Bank Rate Goes Up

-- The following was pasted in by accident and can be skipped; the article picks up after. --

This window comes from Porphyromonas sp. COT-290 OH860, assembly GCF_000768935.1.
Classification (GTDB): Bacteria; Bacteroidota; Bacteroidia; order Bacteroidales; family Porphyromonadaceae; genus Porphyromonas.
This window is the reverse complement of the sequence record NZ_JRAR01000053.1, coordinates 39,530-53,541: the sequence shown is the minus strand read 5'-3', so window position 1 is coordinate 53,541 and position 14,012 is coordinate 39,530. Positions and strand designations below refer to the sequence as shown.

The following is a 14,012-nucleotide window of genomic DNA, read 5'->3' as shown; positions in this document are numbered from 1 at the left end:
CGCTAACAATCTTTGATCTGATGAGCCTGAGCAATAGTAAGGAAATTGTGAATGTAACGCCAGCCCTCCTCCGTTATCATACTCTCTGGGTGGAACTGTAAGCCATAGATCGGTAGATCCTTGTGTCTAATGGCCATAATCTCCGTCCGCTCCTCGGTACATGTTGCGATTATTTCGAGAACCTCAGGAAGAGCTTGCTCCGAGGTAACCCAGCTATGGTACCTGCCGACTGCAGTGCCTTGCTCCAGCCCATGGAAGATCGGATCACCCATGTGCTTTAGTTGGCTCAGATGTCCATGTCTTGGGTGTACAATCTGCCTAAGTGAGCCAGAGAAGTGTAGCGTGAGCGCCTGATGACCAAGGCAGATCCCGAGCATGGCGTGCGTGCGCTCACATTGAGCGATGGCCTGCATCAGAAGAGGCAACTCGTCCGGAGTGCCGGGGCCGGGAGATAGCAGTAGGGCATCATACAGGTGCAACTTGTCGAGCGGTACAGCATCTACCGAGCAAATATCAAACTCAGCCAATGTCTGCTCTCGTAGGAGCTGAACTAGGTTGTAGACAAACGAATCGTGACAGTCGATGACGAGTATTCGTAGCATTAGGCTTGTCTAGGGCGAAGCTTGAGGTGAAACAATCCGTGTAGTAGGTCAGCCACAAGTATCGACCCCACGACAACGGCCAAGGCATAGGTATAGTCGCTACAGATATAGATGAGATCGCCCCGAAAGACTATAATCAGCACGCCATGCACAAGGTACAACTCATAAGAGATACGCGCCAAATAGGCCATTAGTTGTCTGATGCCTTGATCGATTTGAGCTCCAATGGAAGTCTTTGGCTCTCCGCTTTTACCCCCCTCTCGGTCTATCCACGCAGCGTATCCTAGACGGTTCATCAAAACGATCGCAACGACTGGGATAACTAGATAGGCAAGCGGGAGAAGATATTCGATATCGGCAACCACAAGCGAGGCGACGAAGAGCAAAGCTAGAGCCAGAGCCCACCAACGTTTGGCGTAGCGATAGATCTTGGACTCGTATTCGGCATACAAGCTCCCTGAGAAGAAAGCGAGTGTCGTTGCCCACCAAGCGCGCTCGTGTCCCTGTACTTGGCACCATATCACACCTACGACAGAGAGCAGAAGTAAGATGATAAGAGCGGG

WINDHOEK The Bank of Namibia (BoN) has announced another half percent increase in the bank rate from 8% to 8.5%, which is expected to push the lending rate at local banks to at least 13.25%. Bank of Namibia Governor Tom Alweendo made this announcement late yesterday afternoon. The increase, which takes effect today, comes just two months after a similar half percentage point increase in early August. Alweendo said the Monetary Policy Management Committee (MMC) felt it necessary to take an appropriate monetary policy stance to mitigate the risks posed by inflation. “The MMC believes that the Bank Rate adjustment by this margin will not have a significant impact on real economic activities, as it is mainly aimed at taming the robust consumer demand funded by bank credit,” he added. The Bank of Namibia, he cautioned, would also continue to closely monitor domestic and international developments and their impact on inflation. According to BoN, inflation in Namibia has generally been rising since the beginning of the year up to August 2006. It reached 5.4% in August, up from 5.1% in July 2006. The increase in the average annual inflation during August was mainly attributed to the rise in the inflation of transport, which is heavily influenced by the increase in fuel prices. The other categories that contributed to the increase in inflation were alcoholic beverages, tobacco and miscellaneous goods and services. Alweendo said given the significance of the imported inflation from South Africa to Namibia, the soaring of the South African Producer Price Index (PPI) is a matter of concern. The PPI continued to grow at a faster pace of 9.2% during August compared to 8.1 during July of the same year. The depreciation of the Namibian dollar against major currencies continued into the third quarter after first being observed in the second quarter. When compared to the second quarter of 2006, the rates of depreciation were 10.9%, 13.7% and 12.4% against the US dollar, pound sterling and euro respectively. Alweendo worried that although the depreciation of the domestic currency is expected to have a positive impact on exporting industries as Namibian products become more competitive abroad, the adverse impact on inflation is a matter for concern. Speaking generally about the outlook for the Namibian economy, he said indicators show that economic activities in the country slowed down. This seemed to be in line with the deceleration observed in some of the major industrialised economies, notably the US. Latest estimates show that some key indicators in the mining, quarrying and agriculture sectors performed poorly in August 2006 compared to the previous month. “This is despite the prevailing favourable exchange rates and the high price of meat. While economic activities are slow, the growth for the year is still expected to be at a reasonable level.”